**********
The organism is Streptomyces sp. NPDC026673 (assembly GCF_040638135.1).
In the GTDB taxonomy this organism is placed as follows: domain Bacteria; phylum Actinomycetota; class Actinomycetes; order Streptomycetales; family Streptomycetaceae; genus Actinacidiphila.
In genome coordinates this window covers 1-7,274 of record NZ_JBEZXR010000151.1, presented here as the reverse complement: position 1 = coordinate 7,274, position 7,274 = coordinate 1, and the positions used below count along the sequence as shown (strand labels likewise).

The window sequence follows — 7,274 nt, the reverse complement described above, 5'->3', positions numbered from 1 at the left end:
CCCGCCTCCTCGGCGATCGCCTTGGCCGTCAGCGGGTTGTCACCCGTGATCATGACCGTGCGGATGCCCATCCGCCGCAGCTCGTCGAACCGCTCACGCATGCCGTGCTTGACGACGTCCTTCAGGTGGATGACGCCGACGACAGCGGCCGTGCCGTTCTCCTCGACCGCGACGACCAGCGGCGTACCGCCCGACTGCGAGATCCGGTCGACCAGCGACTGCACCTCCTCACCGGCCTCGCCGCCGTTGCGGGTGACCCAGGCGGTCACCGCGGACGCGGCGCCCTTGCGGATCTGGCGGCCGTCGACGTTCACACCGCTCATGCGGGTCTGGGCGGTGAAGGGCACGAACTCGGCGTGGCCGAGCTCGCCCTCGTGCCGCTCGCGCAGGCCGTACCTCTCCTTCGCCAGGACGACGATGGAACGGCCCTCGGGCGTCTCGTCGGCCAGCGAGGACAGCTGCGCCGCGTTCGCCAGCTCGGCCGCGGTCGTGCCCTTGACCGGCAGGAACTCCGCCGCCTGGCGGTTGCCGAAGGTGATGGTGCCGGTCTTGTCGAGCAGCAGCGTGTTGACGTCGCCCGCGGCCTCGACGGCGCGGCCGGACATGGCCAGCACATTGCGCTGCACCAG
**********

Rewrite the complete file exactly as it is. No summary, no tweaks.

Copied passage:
The organism is Streptomyces sp. NPDC026673 (assembly GCF_040638135.1).
In the GTDB taxonomy this organism is placed as follows: domain Bacteria; phylum Actinomycetota; class Actinomycetes; order Streptomycetales; family Streptomycetaceae; genus Actinacidiphila.
In genome coordinates this window covers 1-7,274 of record NZ_JBEZXR010000151.1, presented here as the reverse complement: position 1 = coordinate 7,274, position 7,274 = coordinate 1, and the positions used below count along the sequence as shown (strand labels likewise).

The window sequence follows — 7,274 nt, the reverse complement described above, 5'->3', positions numbered from 1 at the left end:
CCCGCCTCCTCGGCGATCGCCTTGGCCGTCAGCGGGTTGTCACCCGTGATCATGACCGTGCGGATGCCCATCCGCCGCAGCTCGTCGAACCGCTCACGCATGCCGTGCTTGACGACGTCCTTCAGGTGGATGACGCCGACGACAGCGGCCGTGCCGTTCTCCTCGACCGCGACGACCAGCGGCGTACCGCCCGACTGCGAGATCCGGTCGACCAGCGACTGCACCTCCTCACCGGCCTCGCCGCCGTTGCGGGTGACCCAGGCGGTCACCGCGGACGCGGCGCCCTTGCGGATCTGGCGGCCGTCGACGTTCACACCGCTCATGCGGGTCTGGGCGGTGAAGGGCACGAACTCGGCGTGGCCGAGCTCGCCCTCGTGCCGCTCGCGCAGGCCGTACCTCTCCTTCGCCAGGACGACGATGGAACGGCCCTCGGGCGTCTCGTCGGCCAGCGAGGACAGCTGCGCCGCGTTCGCCAGCTCGGCCGCGGTCGTGCCCTTGACCGGCAGGAACTCCGCCGCCTGGCGGTTGCCGAAGGTGATGGTGCCGGTCTTGTCGAGCAGCAGCGTGTTGACGTCGCCCGCGGCCTCGACGGCGCGGCCGGACATGGCCAGCACATTGCGCTGCACCAG